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    U.S. Presents Shark Boats to Bangladesh Navy

    U.S. Presents Shark Boats to Bangladesh Navy

    Photo By Petty Officer 2nd Class Christopher Veloicaza | 190425-N-ZZ999-002 CHITTAGONG, Bangladesh (April 25, 2019) Rear Admiral Joey Tynch,...... read more read more

    CHITTAGONG, Bangladesh – Rear Admiral Joey Tynch, commander, Logistics Group Western Pacific, presented five metal patrol boats to the Bangladesh Navy during a ceremony at the Special Warfare Diving and Salvage (SWADS) Headquarters in Chittagong April 25.

    Tynch, Joel Reifman, U.S. Deputy Chief of Mission to Bangladesh and senior delegates from the Bangladesh Navy held a ceremony with the Bangladesh Sailors who will operate the boats, passing a symbolic key to commemorate the exchange of the ownership of crafts and celebrating the long-standing partnership between both nations.

    The fast-response Metal Shark boats are capable of reaching up to 35 knots and are large enough to operate in coastal and nearshore environments in various conditions, while also allowing for expeditionary operation in a wide range of climates. The boats will be utilized by SWADS teams as multi-purpose vessels in various scenarios to include anti-piracy and counter-terrorism.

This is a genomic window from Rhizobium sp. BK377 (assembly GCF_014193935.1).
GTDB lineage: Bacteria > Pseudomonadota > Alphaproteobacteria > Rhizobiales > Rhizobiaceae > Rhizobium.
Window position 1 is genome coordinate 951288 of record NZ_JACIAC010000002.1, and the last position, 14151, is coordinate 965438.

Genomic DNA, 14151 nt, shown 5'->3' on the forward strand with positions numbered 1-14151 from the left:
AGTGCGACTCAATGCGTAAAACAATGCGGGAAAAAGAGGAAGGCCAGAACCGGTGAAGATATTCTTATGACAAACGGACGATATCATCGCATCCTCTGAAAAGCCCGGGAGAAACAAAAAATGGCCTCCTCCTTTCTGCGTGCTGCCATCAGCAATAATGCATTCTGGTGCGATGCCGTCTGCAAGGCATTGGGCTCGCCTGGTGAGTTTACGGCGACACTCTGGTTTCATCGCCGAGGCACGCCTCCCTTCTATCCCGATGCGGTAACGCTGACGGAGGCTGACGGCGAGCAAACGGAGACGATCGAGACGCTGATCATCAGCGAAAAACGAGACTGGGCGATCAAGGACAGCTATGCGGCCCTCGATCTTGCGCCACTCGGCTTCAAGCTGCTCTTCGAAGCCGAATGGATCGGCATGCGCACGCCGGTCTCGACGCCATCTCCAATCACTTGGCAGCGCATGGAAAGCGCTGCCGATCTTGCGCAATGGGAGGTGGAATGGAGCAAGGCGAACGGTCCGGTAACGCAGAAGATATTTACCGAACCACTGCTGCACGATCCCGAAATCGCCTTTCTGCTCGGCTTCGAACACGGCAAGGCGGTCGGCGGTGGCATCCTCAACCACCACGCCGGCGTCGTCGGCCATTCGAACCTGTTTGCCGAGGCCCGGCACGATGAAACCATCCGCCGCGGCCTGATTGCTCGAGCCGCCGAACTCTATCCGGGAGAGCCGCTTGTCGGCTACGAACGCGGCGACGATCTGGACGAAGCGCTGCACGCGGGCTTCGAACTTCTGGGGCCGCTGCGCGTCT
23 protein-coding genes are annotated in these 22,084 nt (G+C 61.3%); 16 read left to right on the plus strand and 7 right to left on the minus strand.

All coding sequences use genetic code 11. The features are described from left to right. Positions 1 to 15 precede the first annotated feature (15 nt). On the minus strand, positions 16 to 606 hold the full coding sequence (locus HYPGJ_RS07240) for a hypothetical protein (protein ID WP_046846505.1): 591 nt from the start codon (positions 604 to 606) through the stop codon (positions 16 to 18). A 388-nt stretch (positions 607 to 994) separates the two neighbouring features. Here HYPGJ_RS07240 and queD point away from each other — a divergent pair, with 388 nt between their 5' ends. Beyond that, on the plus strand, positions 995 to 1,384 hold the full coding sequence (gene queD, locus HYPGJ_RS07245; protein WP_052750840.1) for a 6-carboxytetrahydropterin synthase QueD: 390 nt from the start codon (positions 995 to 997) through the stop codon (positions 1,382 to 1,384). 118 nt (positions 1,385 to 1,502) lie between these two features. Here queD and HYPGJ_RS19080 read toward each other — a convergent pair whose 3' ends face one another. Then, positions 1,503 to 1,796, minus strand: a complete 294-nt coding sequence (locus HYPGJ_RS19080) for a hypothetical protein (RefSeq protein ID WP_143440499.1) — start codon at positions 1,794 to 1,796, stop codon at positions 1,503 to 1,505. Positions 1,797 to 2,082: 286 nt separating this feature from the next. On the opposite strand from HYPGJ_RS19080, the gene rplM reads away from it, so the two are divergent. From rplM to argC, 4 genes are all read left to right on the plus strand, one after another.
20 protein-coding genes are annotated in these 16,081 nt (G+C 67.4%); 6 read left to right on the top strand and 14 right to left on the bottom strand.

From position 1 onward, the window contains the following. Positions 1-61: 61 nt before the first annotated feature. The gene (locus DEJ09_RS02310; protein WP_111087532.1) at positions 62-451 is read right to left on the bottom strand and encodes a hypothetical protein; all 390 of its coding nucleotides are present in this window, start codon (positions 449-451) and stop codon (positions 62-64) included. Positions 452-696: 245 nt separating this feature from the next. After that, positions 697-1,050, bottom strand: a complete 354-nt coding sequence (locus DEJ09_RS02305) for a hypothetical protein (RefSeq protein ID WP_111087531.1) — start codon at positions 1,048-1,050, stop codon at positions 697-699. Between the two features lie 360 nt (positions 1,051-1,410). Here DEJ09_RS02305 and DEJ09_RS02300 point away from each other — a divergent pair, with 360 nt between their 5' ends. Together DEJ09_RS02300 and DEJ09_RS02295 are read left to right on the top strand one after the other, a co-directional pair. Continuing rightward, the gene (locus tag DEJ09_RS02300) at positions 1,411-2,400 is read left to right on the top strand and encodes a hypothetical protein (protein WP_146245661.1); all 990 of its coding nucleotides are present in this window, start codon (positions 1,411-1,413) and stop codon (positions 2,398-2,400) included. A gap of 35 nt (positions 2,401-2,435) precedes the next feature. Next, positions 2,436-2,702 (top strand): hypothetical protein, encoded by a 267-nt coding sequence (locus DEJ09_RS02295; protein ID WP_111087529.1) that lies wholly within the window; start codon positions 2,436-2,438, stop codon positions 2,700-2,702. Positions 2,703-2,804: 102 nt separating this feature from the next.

Tynch, who had recently visited Bangladesh’s Naval Academy in November 2018, remarked on the timing of the ceremony.

    “I grew up on a farm” said Tynch. “And I find it fortuitous that these boats have been delivered in April - the beginning of the planting season here in Bangladesh and around the world – and, like those seeds being sown in the fields, these boats represent the future. I’ve seen the tremendous seamanship on the Bangladesh Navy in action and I look forward to seeing the future accomplishments of these Sailors tomorrow, with the seeds we have planted here today.”

    The boat handover presents the U.S. and Bangladesh Navies with future training and subject matter exchange opportunities for long-term maintenance and tactics with the patrol boats.

    “We work together with our Bangladeshi partners because we share a common belief in rules-based order and a commitment to maritime security, and these boats are important to both,” said Tynch. “Without the ability to maintain awareness of the maritime environment, that rules-based order cannot be enforced.”

    In addition to the presentation of crafts, Tynch visited Ashar Alo, a school financed and directed by the Bangladesh Navy for special needs children.

    The U.S. and Bangladesh routinely work together across several bilateral and multilateral maritime exercises, to include Cooperation Afloat Readiness and Training (CARAT), Southeast Asia Cooperation Training (SEACAT), and the Rim of Pacific (RIMPAC) exercise.

    For more news from Commander, Task Force 73, visit



    Date Taken: 04.25.2019
    Date Posted: 04.30.2019 00:58
    Story ID: 320006
    Location: BD

    Web Views: 159
    Downloads: 0